Topics explored during the course will include documentation of and accountability for human rights violations; sexual trafficking and gender-based violence; the impact of U.S. immigration policy on Guatemala; and access to basic legal services. Each subject area will provide an opportunity for intensive skills-focus on interviewing techniques, legal research and writing, fact-development and investigation methods, cross cultural competency, and exposure to alternative lawyering strategies, including use of the media and public education. The teaching methods will combine doctrinal study with experiential learning exercises.

Prerequisite: Persuasion and Advocacy.



Prerequisite: Persuasion and Advocacy (waiver available if spots remain).

2

Skills

in-class

PUBG9178

United States Supreme Court, The

This seminar will study the development of the Supreme Court of the United States into an institution that, unlike a traditional court, but like a political body, sets its own agenda. In addition, it will examine closely several cases which the Supreme Court has placed on its agenda for this term.  Today, we tend to take for granted that the Supreme Court of the United States possesses the power to set its own agenda by selecting which cases to decide.  Yet for more than one hundred years, the Supreme Court has no power at all to pick and choose which cases to decide, and the current scope of this power took years to develop.  This seminar will trace how this transformation took place, the role of judges in seeking statutory changes expanding their own power, and judicial practice under the resulting statutory changes.  In addition, it examines whether this change is consistent with the classic justification for judicial review and with Hamilton's famous description of the judiciary as lacking will.  Moreover, the seminar explores how this transformation has affected substantive constitutional law, the Justices' understanding of themselves and their role, and the conception of the Supreme Court.  The class will then examine several cases which the Supreme Court has chosen to decide this term.  The class will read the briefs in these cases, as well as a bench memo prepared and presented by a member of the class.  Students will write and present either (1) a paper exploring some aspect of this transformation of the Supreme Court, such as its impact on a particular area of substantive constitutional law; or (2) a bench memo for a case in which the Supreme Court has granted certiorari but not heard argument prior to the start of the semester.  Whichever option is chosen must meet the school's standards for the Advanced Writing Requirement.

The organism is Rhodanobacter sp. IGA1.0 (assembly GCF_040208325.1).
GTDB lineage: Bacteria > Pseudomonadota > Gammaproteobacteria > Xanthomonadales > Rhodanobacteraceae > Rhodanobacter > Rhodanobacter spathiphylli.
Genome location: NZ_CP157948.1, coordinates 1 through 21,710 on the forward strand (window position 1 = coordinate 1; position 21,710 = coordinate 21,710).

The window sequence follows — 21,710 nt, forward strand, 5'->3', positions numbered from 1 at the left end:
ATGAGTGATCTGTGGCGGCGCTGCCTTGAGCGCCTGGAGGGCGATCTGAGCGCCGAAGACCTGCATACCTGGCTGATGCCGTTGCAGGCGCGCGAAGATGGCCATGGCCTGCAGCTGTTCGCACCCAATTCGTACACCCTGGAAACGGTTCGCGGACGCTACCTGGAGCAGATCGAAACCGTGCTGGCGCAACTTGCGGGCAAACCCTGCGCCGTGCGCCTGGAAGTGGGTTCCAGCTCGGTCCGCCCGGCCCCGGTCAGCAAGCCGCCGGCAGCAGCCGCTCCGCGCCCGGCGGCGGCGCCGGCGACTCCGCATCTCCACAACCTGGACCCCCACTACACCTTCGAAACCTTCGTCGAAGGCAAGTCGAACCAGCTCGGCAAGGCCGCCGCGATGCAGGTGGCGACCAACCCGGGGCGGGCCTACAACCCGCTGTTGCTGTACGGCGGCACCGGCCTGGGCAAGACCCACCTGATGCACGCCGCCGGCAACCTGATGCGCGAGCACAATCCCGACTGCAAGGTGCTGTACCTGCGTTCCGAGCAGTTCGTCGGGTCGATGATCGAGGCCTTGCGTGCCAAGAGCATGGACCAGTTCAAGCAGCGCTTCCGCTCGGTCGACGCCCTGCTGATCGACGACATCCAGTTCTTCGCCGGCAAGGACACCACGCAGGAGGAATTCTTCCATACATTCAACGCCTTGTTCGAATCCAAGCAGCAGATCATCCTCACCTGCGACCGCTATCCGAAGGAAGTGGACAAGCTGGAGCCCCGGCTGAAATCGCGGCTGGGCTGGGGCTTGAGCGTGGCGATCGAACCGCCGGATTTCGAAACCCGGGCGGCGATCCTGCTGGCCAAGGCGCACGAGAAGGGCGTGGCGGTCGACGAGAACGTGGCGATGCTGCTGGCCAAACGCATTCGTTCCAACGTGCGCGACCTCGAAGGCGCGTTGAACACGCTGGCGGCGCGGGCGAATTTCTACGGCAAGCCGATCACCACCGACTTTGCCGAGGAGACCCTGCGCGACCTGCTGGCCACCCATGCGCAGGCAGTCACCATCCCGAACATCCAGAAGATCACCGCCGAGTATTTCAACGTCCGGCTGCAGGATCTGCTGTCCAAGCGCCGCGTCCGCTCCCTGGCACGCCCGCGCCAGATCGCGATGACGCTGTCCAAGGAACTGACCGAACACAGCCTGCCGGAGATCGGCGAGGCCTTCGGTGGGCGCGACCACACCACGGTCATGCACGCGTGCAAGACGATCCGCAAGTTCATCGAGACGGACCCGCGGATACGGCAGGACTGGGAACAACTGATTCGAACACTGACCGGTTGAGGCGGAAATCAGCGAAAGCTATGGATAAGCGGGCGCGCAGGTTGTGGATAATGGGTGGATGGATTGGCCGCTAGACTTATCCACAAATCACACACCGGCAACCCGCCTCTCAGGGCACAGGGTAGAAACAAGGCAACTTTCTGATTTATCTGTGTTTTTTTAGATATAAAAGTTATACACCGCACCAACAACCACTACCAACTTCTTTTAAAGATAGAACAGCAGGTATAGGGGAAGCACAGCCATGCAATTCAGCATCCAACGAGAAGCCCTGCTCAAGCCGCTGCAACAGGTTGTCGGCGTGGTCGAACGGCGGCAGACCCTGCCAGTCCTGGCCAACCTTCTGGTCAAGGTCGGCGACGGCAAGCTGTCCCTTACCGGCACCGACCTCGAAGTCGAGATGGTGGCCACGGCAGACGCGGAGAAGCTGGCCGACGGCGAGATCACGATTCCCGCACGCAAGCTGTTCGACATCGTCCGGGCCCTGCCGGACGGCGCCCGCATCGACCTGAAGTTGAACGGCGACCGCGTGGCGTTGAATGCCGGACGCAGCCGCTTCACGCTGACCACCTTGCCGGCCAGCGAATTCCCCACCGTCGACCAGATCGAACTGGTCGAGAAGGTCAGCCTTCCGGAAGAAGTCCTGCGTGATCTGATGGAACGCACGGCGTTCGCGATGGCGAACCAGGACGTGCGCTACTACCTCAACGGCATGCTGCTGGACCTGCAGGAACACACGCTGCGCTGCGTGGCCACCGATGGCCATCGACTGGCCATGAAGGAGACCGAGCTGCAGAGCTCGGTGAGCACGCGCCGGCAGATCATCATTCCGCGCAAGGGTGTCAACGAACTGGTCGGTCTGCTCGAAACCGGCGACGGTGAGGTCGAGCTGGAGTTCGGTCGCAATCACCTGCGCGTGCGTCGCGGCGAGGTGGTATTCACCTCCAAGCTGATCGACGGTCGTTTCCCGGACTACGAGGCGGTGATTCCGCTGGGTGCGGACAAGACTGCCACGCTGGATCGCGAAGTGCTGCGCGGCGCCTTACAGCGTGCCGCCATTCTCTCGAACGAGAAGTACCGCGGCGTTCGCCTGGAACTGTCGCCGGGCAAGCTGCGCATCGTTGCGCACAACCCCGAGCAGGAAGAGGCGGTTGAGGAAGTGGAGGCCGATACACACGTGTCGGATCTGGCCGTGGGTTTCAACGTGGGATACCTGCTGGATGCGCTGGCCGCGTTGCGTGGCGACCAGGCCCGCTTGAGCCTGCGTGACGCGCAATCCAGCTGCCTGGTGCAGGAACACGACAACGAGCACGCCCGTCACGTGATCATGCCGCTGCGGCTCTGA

3

Seminar

in-class

PROP7707

Zoning, Planning and Land Use Policy

This course is a comprehensive study in governmental land use controls through zoning and planning. Subjects studied include: the validity of zoning and planning; zoning and planning procedures; nonconforming and conditional uses; variances; exclusionary zoning; the Fair Housing Act; regional zoning; and environmental land use controls.



Prerequisites: Property or Property I and II.

2

Lecture

in-class